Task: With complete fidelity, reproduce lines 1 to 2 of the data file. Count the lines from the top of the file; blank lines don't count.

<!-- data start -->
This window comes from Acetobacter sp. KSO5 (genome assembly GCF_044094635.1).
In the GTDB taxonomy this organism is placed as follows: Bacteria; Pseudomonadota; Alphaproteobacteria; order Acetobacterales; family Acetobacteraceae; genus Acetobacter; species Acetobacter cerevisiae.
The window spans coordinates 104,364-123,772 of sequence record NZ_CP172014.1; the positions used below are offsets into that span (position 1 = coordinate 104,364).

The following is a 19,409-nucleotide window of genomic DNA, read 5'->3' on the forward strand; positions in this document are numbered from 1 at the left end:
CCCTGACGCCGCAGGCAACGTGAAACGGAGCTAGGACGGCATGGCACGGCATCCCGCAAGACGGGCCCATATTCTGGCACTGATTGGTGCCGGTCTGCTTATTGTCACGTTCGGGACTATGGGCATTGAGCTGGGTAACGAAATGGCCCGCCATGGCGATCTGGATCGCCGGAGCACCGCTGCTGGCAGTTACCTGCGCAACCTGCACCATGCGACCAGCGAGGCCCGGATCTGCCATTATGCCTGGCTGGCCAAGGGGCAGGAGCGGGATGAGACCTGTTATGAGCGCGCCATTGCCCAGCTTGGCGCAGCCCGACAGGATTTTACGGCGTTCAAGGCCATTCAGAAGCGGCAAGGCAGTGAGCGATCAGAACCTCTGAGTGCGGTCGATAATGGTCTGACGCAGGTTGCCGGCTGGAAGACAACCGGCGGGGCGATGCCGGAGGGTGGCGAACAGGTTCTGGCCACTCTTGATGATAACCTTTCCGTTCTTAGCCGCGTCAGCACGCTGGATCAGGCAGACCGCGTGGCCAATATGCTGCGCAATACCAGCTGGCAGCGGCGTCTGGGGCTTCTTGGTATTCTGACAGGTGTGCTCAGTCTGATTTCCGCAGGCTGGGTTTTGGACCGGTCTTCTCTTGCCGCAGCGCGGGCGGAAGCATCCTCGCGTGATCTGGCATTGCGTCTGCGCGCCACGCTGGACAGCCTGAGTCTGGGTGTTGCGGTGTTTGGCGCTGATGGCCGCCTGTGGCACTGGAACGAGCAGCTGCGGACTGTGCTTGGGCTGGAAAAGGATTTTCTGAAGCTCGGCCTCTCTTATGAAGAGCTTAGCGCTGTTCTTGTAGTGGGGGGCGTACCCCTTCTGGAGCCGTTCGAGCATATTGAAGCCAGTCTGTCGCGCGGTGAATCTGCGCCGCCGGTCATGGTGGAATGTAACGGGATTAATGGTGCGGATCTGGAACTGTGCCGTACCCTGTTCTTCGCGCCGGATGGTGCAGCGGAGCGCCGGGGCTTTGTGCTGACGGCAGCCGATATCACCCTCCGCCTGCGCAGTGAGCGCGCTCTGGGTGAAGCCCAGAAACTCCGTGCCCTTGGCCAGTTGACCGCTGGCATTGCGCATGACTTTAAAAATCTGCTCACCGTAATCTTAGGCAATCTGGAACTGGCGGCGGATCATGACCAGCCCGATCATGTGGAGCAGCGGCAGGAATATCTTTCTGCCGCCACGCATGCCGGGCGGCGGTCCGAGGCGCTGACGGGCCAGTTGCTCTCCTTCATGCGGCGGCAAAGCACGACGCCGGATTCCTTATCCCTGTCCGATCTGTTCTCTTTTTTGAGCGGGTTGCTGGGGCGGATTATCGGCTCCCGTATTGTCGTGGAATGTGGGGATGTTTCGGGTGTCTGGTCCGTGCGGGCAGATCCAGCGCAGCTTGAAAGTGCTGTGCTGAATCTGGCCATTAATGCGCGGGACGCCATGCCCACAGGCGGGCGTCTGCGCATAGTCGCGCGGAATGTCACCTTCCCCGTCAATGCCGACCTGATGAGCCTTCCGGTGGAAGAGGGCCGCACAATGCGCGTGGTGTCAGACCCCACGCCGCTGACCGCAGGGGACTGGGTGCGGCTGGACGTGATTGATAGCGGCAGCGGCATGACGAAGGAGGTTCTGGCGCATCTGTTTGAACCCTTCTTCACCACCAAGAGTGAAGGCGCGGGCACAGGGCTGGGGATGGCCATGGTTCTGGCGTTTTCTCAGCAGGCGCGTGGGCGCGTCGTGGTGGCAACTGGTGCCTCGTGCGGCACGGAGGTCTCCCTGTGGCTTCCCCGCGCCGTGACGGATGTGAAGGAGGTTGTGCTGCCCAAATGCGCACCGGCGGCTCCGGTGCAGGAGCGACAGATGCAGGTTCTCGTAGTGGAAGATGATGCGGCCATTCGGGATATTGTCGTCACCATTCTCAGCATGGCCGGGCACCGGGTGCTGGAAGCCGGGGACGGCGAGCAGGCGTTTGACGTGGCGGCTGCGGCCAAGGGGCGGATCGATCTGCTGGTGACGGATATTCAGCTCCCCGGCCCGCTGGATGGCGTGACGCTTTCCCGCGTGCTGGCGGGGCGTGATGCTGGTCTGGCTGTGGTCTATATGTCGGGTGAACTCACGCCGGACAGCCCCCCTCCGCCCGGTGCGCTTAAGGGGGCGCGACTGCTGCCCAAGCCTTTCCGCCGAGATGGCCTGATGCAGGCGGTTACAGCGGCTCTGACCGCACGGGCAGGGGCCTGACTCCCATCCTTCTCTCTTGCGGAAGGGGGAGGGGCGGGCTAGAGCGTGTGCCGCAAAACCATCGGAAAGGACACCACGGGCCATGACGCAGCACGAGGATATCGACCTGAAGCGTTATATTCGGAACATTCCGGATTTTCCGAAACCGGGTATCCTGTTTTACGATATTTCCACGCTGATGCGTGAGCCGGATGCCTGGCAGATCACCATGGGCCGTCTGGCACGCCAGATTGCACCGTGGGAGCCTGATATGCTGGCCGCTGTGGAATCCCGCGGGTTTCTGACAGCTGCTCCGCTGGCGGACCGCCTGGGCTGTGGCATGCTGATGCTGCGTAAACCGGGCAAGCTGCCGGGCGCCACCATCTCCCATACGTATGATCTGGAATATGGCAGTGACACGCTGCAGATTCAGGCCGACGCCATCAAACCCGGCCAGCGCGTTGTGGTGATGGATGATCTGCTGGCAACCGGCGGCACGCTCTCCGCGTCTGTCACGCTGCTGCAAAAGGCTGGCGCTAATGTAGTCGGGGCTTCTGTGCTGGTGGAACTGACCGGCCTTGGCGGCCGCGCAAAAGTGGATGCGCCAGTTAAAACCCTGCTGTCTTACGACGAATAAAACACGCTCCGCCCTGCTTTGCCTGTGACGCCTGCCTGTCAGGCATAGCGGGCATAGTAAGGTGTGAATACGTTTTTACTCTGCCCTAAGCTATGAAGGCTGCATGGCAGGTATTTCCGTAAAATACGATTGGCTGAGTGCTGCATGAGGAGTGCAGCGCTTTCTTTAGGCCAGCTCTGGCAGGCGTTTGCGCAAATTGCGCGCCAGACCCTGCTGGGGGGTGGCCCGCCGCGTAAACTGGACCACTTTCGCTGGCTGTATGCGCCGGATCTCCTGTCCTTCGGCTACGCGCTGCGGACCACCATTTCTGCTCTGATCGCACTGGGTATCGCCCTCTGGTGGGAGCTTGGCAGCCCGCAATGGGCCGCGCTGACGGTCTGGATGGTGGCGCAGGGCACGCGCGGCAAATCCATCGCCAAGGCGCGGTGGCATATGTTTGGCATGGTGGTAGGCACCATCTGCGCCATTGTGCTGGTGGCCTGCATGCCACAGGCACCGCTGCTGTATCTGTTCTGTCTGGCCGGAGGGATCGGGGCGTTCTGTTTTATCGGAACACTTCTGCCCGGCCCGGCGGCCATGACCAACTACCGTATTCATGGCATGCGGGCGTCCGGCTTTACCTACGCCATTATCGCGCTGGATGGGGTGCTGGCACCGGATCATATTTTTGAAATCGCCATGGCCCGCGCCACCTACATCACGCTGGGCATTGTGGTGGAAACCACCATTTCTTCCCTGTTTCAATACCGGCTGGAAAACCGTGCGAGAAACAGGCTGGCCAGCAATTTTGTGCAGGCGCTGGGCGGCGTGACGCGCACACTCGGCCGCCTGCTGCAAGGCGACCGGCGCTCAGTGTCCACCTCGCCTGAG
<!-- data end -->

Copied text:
This window comes from Acetobacter sp. KSO5 (genome assembly GCF_044094635.1).
In the GTDB taxonomy this organism is placed as follows: Bacteria; Pseudomonadota; Alphaproteobacteria; order Acetobacterales; family Acetobacteraceae; genus Acetobacter; species Acetobacter cerevisiae.